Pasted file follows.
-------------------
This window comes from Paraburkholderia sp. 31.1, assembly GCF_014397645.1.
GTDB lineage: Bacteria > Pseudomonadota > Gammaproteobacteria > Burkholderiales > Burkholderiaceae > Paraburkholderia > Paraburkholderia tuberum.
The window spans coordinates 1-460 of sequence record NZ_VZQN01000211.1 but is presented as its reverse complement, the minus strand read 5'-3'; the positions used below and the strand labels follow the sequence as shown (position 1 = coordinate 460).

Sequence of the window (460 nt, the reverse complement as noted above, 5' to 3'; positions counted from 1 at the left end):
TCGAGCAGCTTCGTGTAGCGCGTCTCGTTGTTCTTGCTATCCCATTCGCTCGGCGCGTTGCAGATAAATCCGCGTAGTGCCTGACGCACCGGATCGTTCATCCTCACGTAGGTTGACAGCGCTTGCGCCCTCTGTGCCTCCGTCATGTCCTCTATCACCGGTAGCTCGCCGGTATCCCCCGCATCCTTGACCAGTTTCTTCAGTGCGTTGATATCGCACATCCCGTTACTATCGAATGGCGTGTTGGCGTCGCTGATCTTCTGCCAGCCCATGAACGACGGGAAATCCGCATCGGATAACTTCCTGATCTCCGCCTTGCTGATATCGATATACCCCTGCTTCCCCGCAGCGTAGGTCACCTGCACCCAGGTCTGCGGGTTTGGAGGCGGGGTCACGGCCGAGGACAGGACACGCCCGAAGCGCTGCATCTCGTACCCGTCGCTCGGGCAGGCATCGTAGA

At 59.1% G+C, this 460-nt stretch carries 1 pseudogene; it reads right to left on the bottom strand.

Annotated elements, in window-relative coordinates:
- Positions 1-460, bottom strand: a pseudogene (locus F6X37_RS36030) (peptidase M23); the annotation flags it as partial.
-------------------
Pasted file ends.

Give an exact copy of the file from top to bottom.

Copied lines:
This window comes from Paraburkholderia sp. 31.1, assembly GCF_014397645.1.
GTDB lineage: Bacteria > Pseudomonadota > Gammaproteobacteria > Burkholderiales > Burkholderiaceae > Paraburkholderia > Paraburkholderia tuberum.
The window spans coordinates 1-460 of sequence record NZ_VZQN01000211.1 but is presented as its reverse complement, the minus strand read 5'-3'; the positions used below and the strand labels follow the sequence as shown (position 1 = coordinate 460).

Sequence of the window (460 nt, the reverse complement as noted above, 5' to 3'; positions counted from 1 at the left end):
TCGAGCAGCTTCGTGTAGCGCGTCTCGTTGTTCTTGCTATCCCATTCGCTCGGCGCGTTGCAGATAAATCCGCGTAGTGCCTGACGCACCGGATCGTTCATCCTCACGTAGGTTGACAGCGCTTGCGCCCTCTGTGCCTCCGTCATGTCCTCTATCACCGGTAGCTCGCCGGTATCCCCCGCATCCTTGACCAGTTTCTTCAGTGCGTTGATATCGCACATCCCGTTACTATCGAATGGCGTGTTGGCGTCGCTGATCTTCTGCCAGCCCATGAACGACGGGAAATCCGCATCGGATAACTTCCTGATCTCCGCCTTGCTGATATCGATATACCCCTGCTTCCCCGCAGCGTAGGTCACCTGCACCCAGGTCTGCGGGTTTGGAGGCGGGGTCACGGCCGAGGACAGGACACGCCCGAAGCGCTGCATCTCGTACCCGTCGCTCGGGCAGGCATCGTAGA

At 59.1% G+C, this 460-nt stretch carries 1 pseudogene; it reads right to left on the bottom strand.

Annotated elements, in window-relative coordinates:
- Positions 1-460, bottom strand: a pseudogene (locus F6X37_RS36030) (peptidase M23); the annotation flags it as partial.